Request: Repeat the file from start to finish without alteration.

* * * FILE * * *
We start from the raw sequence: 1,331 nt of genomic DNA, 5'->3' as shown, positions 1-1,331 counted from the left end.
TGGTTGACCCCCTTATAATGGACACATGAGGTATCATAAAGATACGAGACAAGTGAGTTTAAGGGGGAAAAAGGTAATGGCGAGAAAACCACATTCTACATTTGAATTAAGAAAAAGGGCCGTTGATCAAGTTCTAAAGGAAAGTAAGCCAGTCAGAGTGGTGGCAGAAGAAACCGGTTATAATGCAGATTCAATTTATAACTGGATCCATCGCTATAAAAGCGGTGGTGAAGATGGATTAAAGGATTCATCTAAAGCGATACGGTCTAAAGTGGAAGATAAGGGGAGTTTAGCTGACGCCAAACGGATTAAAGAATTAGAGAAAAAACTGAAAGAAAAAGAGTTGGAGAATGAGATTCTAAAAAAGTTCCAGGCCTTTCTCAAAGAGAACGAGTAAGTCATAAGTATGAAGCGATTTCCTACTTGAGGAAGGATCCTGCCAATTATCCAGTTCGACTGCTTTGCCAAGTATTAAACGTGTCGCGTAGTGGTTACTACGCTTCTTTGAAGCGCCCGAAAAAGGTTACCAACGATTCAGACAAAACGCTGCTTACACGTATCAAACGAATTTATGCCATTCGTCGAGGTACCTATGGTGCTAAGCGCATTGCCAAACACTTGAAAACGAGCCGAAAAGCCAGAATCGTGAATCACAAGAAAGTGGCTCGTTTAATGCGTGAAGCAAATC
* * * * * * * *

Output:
We start from the raw sequence: 1,331 nt of genomic DNA, 5'->3' as shown, positions 1-1,331 counted from the left end.
TGGTTGACCCCCTTATAATGGACACATGAGGTATCATAAAGATACGAGACAAGTGAGTTTAAGGGGGAAAAAGGTAATGGCGAGAAAACCACATTCTACATTTGAATTAAGAAAAAGGGCCGTTGATCAAGTTCTAAAGGAAAGTAAGCCAGTCAGAGTGGTGGCAGAAGAAACCGGTTATAATGCAGATTCAATTTATAACTGGATCCATCGCTATAAAAGCGGTGGTGAAGATGGATTAAAGGATTCATCTAAAGCGATACGGTCTAAAGTGGAAGATAAGGGGAGTTTAGCTGACGCCAAACGGATTAAAGAATTAGAGAAAAAACTGAAAGAAAAAGAGTTGGAGAATGAGATTCTAAAAAAGTTCCAGGCCTTTCTCAAAGAGAACGAGTAAGTCATAAGTATGAAGCGATTTCCTACTTGAGGAAGGATCCTGCCAATTATCCAGTTCGACTGCTTTGCCAAGTATTAAACGTGTCGCGTAGTGGTTACTACGCTTCTTTGAAGCGCCCGAAAAAGGTTACCAACGATTCAGACAAAACGCTGCTTACACGTATCAAACGAATTTATGCCATTCGTCGAGGTACCTATGGTGCTAAGCGCATTGCCAAACACTTGAAAACGAGCCGAAAAGCCAGAATCGTGAATCACAAGAAAGTGGCTCGTTTAATGCGTGAAGCAAATC